The brand new Newseum, recently opened on Pennsylvania Avenue just blocks from the nation’s Capitol building, offers a soaring celebration of the role of journalism in documenting history as it happens, in providing that “first rough draft of history” described by Philip Graham. The building’s six-story atrium and towering walls of screens offered a welcome entrance to the museum, and the collections and exhibits provide a useful balance between the significant historical events covered by journalists and the technologies and institutions that have shaped journalism–and history itself–over the years. But like Howard Kurtz, I felt in places that the Newseum risked offering a history of print and TV journalism that was too celebratory, and in places, the museum seemed to underplay some of the real threats to print journalism as it is currently practiced.
There are, of course, some indispensable artifacts from the history of journalism: original copies of historic newspapers, including those published by U.S. pioneers Ben Franklin and John Peter Zenger, who took enormous risks in criticizing the British government. There are also copies of Freedom’s Journal, the first African-American newspaper, as well as newspapers featuring headlines from any number of important historic events. These newspapers are valuable for visually conveying the ways in which the look of newspapers themselves have changed. Other artifacts help to ground the history of journalism even further. The door discovered by the Watergate security guard that led to the investigation of the break-in is there, as is a large chunk of the Berlin Wall and one of the mangled antennae from the World Trade Center. Both of these objects are contextualized nicely with features such as reprints of newspaper headlines from around the globe and documentaries about reporters–both national and local–who sought to make sense of what was happening.
But as a media historian, I was taken more by things such as old telegraph machines and the old intercom CNN used to broadcast from Iraq during the 1991 Gulf War (depicted in the underrated HBO film, Live from Baghdad), as well as one of the earliest TV broadcasts reporting on the existence of the Internet from back in 1975, which characterized the technology almost entirely as fostering a destruction of personal privacy. And the Newseum has some other quirky touches as well, including a replica of Stephen Colbert’s “On Notice” board and “Truthiness” script. In that sense, there is a lot of cool stuff here, enough to keep me engaged for several hours and still feel like I hadn’t exhausted the entire museum, which is probably a good thing, given their somewhat steep $20 admission price.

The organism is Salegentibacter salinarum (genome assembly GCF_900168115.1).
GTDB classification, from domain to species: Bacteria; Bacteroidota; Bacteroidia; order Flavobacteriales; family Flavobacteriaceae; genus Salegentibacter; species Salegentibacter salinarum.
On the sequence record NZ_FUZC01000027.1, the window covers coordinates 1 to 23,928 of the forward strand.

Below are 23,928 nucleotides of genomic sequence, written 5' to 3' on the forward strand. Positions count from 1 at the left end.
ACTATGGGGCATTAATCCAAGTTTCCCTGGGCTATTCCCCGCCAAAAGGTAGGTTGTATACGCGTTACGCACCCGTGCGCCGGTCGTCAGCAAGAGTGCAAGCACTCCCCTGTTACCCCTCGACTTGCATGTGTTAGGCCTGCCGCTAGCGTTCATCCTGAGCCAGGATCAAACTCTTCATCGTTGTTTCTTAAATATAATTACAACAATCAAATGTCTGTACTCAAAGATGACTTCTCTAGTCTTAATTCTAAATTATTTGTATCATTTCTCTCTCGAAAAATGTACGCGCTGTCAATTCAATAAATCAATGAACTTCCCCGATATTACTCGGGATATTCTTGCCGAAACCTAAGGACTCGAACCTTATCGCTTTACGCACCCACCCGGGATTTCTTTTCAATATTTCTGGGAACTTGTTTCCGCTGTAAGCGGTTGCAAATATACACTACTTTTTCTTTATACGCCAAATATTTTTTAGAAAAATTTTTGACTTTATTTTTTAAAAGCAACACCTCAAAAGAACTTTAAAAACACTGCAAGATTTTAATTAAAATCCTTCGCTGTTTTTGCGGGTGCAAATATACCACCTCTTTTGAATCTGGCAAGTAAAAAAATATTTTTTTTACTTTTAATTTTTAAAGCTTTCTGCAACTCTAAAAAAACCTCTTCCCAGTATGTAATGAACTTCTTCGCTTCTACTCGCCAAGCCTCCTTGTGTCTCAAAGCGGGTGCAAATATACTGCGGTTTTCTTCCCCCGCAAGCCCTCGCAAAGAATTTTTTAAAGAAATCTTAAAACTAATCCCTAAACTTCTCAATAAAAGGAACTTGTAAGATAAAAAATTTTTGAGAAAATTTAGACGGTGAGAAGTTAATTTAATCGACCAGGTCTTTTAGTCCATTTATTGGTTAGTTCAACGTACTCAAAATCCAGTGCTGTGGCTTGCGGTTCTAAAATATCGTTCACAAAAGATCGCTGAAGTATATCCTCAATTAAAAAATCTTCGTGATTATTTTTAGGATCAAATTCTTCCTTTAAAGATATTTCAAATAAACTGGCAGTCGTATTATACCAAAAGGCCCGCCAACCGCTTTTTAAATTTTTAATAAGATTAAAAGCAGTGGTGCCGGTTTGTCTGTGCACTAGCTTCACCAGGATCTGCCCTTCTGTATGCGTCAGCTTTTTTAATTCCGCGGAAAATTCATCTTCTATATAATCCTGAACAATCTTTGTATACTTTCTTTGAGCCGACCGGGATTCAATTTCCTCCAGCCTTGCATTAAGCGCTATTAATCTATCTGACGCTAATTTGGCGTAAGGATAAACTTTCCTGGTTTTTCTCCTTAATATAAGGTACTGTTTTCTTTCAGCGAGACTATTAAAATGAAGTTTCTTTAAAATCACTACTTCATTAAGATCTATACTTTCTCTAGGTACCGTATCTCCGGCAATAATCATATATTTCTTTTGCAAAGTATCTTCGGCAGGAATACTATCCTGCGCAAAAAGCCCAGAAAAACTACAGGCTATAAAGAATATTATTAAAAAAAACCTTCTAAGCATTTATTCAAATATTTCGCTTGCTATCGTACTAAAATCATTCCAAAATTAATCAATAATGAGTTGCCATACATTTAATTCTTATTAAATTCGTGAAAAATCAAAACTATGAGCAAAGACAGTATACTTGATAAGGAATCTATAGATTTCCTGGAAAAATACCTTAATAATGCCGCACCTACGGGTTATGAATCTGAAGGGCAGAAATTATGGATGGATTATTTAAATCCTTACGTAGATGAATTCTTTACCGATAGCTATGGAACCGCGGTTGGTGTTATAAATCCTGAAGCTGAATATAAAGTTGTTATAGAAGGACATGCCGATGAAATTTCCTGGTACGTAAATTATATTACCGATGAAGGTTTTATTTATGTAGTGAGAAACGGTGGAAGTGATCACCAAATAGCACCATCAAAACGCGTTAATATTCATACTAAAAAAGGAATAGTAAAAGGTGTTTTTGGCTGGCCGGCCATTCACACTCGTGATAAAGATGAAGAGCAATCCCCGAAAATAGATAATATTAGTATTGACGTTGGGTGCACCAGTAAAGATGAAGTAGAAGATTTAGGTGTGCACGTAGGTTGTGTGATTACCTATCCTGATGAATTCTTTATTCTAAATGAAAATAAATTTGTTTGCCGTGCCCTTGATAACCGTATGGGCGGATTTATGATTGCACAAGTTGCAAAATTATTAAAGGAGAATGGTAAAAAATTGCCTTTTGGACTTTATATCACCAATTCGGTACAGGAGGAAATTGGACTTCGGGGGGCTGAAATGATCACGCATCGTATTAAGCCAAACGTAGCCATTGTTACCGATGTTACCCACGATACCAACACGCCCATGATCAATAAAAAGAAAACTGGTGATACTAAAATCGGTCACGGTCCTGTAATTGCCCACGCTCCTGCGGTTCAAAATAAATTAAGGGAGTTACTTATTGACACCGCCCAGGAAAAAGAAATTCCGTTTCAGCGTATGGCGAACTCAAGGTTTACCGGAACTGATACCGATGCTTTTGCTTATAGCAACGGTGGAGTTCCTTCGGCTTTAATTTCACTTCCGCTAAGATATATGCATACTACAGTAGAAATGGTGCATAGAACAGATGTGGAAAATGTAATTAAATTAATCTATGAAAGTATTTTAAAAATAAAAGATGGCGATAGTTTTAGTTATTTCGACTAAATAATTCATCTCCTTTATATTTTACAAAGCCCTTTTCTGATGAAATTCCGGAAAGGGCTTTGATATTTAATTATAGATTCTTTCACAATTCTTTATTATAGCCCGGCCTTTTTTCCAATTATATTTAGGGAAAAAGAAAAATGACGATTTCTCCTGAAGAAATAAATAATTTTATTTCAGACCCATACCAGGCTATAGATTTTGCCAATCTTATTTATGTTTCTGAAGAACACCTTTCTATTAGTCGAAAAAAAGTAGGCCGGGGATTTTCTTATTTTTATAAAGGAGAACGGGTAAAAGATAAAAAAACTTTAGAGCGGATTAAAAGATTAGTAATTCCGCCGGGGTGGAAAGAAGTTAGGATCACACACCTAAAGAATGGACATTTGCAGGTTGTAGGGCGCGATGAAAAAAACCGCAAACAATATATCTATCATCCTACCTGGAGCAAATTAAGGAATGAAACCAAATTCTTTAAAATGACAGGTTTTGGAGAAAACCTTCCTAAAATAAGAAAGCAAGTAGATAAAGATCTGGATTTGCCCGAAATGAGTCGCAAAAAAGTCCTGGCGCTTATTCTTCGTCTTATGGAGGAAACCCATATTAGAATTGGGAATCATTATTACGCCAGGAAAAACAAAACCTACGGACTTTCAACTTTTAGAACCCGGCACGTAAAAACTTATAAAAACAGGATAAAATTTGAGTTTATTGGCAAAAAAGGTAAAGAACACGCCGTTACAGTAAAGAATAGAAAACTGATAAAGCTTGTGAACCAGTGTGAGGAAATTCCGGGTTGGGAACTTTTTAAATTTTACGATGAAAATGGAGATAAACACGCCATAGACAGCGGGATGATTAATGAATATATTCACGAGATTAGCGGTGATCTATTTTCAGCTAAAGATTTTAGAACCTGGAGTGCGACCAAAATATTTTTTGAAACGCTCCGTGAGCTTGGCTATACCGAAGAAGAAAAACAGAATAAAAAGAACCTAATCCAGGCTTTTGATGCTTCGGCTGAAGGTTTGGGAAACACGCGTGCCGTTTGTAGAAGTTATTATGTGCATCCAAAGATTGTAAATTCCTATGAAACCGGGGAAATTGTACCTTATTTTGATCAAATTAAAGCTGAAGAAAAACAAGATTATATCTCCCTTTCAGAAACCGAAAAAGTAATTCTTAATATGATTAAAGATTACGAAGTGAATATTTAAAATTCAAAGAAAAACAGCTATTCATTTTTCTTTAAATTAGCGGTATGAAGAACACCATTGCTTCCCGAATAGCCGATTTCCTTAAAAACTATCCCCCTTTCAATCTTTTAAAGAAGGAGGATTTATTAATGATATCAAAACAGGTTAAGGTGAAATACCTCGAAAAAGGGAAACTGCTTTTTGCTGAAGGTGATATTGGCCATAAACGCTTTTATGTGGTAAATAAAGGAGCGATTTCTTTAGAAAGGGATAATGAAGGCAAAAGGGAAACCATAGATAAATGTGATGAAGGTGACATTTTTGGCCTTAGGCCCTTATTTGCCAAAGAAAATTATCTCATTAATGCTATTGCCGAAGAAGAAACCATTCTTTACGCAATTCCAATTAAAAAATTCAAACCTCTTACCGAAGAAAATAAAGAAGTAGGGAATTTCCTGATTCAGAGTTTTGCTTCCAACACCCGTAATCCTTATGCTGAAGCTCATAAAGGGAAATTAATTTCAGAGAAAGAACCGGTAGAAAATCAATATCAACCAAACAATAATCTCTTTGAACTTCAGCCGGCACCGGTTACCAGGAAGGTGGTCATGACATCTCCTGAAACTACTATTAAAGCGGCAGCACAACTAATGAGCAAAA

The scope of the museum is, itself, a little overwhelming. With all of the banks of TV sets and giant screens, I often felt as if I was walking around inside of a Nam June Paik sculpture, and the giant 93-foot screen sometimes risked turning the news or history itself into a giant music video. The interactive elements are interesting and amusing enough, although I found their pedagogical role problematic in places. A display describing the relative “media freedom” in various countries was incredibly informative. The “media ethics” game reduces most ethical questions to either-or choices (help the starving Sudanese girl or photograph her) that may, in fact, be more complicated. In this sense, these features may romanticize the individual journalist while ignoring the role of corporate or state support in shaping what news actually makes it onto TV or into print. That being said, one of the screens provided space for a tribute to Tim Russert, who passed away this weekend, and the video provided a moving honor to Russert’s contagious enthusiasm for using his seat on Meet the Press to represent the “little guy” in the face of political power.
Still, I felt that the museum was not attentive enough to some of the profound ethical dilemmas facing journalism today (or, in some cases, in the distant past). There is one glass display case documenting examples of journalistic frauds such as Stephen Glass and Jayson Blair, as well as Judith Miller, whose reporting on WMD for the New York Times helped provide justification for the war in Iraq (interestingly, there was no mention that I noticed of the Knight-Ridder reporters who were among the most-prominent skeptics of the prewar intelligence). In addition, while the Newseum had quite a bit of coverage of the emergence of bloggers and other grassroots journalists, including the Rathergate scandal and the amateur footage of the Virginia Tech shootings, there was little analysis of such significant changes as media consolidation or of the ways in which many newsrooms are now cutting back staffs, which seriously threatens the role of the news media in serving as a “fourth estate.”
My reservations about the Newseum might not seem entirely fair. Rachel Sklar, for example, argues that we wouldn’t expect an art museum to include copies of forgeries, so why expect the Newseum to offer a more critical take on the history of journalism? But I think this is a false comparison: while art museums have the responsibility of articulating a canon of great art, the Newseum is tasked with providing a historical narrative, in this case of journalism as practice and as an institution, and while I appreciate the celebrations of so many journalists who took tremendous risks to bring us the news, I would have appreciated a slightly more critical take on this history.